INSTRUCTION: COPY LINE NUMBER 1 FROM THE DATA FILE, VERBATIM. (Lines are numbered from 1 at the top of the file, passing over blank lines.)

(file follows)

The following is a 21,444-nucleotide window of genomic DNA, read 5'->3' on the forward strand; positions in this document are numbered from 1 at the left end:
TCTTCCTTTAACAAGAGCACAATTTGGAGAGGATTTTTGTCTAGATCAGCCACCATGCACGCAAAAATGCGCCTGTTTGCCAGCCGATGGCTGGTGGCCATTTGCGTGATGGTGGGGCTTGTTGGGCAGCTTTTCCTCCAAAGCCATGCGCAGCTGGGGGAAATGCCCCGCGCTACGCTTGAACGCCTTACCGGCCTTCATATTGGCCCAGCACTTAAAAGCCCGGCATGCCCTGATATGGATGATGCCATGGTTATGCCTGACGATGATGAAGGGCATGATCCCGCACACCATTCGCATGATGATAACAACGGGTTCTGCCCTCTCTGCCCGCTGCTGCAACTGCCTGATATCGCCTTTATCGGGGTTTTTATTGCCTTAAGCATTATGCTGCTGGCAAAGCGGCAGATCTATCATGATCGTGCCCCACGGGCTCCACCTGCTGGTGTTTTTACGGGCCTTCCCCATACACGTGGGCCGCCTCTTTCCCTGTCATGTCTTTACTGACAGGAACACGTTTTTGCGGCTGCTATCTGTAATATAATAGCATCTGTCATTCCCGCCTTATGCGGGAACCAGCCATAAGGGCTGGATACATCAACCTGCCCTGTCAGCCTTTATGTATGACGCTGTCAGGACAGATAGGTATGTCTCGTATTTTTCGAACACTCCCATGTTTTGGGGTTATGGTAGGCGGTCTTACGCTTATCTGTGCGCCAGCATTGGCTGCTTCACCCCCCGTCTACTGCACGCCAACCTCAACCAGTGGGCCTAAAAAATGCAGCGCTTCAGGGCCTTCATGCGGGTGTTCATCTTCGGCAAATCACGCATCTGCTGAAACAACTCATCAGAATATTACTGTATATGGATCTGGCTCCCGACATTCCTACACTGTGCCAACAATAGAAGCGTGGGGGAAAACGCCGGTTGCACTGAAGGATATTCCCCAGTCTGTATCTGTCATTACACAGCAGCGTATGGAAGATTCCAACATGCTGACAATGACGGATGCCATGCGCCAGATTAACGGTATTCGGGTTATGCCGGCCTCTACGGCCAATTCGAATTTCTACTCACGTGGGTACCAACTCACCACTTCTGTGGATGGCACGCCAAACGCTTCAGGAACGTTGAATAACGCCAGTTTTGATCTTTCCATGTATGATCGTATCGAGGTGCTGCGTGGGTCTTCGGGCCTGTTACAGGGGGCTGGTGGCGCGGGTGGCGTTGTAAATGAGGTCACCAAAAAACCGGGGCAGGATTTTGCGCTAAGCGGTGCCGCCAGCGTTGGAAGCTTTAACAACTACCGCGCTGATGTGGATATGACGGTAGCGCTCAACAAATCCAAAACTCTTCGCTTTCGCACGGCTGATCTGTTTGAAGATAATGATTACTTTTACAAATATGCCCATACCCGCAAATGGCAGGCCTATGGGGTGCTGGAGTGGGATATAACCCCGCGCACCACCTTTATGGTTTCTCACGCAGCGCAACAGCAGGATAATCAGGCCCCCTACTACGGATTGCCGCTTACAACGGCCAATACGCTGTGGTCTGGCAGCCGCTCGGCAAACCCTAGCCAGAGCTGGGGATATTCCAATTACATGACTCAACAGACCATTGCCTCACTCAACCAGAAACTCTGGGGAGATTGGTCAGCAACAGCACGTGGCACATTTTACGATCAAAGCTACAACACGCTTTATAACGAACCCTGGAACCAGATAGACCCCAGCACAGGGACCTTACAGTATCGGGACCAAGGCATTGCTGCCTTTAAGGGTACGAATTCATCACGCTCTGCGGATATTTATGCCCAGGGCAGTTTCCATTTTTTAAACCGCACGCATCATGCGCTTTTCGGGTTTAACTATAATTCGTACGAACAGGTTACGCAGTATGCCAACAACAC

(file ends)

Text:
The following is a 21,444-nucleotide window of genomic DNA, read 5'->3' on the forward strand; positions in this document are numbered from 1 at the left end: